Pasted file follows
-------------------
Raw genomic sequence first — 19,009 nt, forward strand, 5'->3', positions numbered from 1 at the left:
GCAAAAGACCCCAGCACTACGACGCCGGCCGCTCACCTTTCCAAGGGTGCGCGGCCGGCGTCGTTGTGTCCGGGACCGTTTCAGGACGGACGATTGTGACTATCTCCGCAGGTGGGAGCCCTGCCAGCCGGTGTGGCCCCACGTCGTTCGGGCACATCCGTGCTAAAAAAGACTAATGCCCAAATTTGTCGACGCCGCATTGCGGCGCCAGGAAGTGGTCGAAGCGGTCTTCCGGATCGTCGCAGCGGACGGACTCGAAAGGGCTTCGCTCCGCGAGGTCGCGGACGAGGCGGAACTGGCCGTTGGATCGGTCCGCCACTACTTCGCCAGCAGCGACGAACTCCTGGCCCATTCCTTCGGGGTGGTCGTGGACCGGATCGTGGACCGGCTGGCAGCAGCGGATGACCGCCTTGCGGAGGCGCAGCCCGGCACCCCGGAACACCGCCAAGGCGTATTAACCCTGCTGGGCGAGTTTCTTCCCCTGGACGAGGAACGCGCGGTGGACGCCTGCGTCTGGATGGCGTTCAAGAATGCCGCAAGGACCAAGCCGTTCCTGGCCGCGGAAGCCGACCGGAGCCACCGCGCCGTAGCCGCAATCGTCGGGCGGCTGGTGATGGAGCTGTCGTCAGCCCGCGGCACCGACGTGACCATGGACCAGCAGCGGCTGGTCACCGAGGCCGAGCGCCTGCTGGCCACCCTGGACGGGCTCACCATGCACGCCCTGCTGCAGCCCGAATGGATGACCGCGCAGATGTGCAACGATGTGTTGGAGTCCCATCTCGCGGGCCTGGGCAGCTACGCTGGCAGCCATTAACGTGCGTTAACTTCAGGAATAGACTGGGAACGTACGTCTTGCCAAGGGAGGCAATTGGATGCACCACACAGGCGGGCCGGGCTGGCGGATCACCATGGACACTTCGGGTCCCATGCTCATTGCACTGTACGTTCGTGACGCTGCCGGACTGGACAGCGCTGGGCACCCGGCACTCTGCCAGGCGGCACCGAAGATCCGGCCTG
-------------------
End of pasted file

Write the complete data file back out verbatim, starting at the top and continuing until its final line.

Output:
Raw genomic sequence first — 19,009 nt, forward strand, 5'->3', positions numbered from 1 at the left:
GCAAAAGACCCCAGCACTACGACGCCGGCCGCTCACCTTTCCAAGGGTGCGCGGCCGGCGTCGTTGTGTCCGGGACCGTTTCAGGACGGACGATTGTGACTATCTCCGCAGGTGGGAGCCCTGCCAGCCGGTGTGGCCCCACGTCGTTCGGGCACATCCGTGCTAAAAAAGACTAATGCCCAAATTTGTCGACGCCGCATTGCGGCGCCAGGAAGTGGTCGAAGCGGTCTTCCGGATCGTCGCAGCGGACGGACTCGAAAGGGCTTCGCTCCGCGAGGTCGCGGACGAGGCGGAACTGGCCGTTGGATCGGTCCGCCACTACTTCGCCAGCAGCGACGAACTCCTGGCCCATTCCTTCGGGGTGGTCGTGGACCGGATCGTGGACCGGCTGGCAGCAGCGGATGACCGCCTTGCGGAGGCGCAGCCCGGCACCCCGGAACACCGCCAAGGCGTATTAACCCTGCTGGGCGAGTTTCTTCCCCTGGACGAGGAACGCGCGGTGGACGCCTGCGTCTGGATGGCGTTCAAGAATGCCGCAAGGACCAAGCCGTTCCTGGCCGCGGAAGCCGACCGGAGCCACCGCGCCGTAGCCGCAATCGTCGGGCGGCTGGTGATGGAGCTGTCGTCAGCCCGCGGCACCGACGTGACCATGGACCAGCAGCGGCTGGTCACCGAGGCCGAGCGCCTGCTGGCCACCCTGGACGGGCTCACCATGCACGCCCTGCTGCAGCCCGAATGGATGACCGCGCAGATGTGCAACGATGTGTTGGAGTCCCATCTCGCGGGCCTGGGCAGCTACGCTGGCAGCCATTAACGTGCGTTAACTTCAGGAATAGACTGGGAACGTACGTCTTGCCAAGGGAGGCAATTGGATGCACCACACAGGCGGGCCGGGCTGGCGGATCACCATGGACACTTCGGGTCCCATGCTCATTGCACTGTACGTTCGTGACGCTGCCGGACTGGACAGCGCTGGGCACCCGGCACTCTGCCAGGCGGCACCGAAGATCCGGCCTG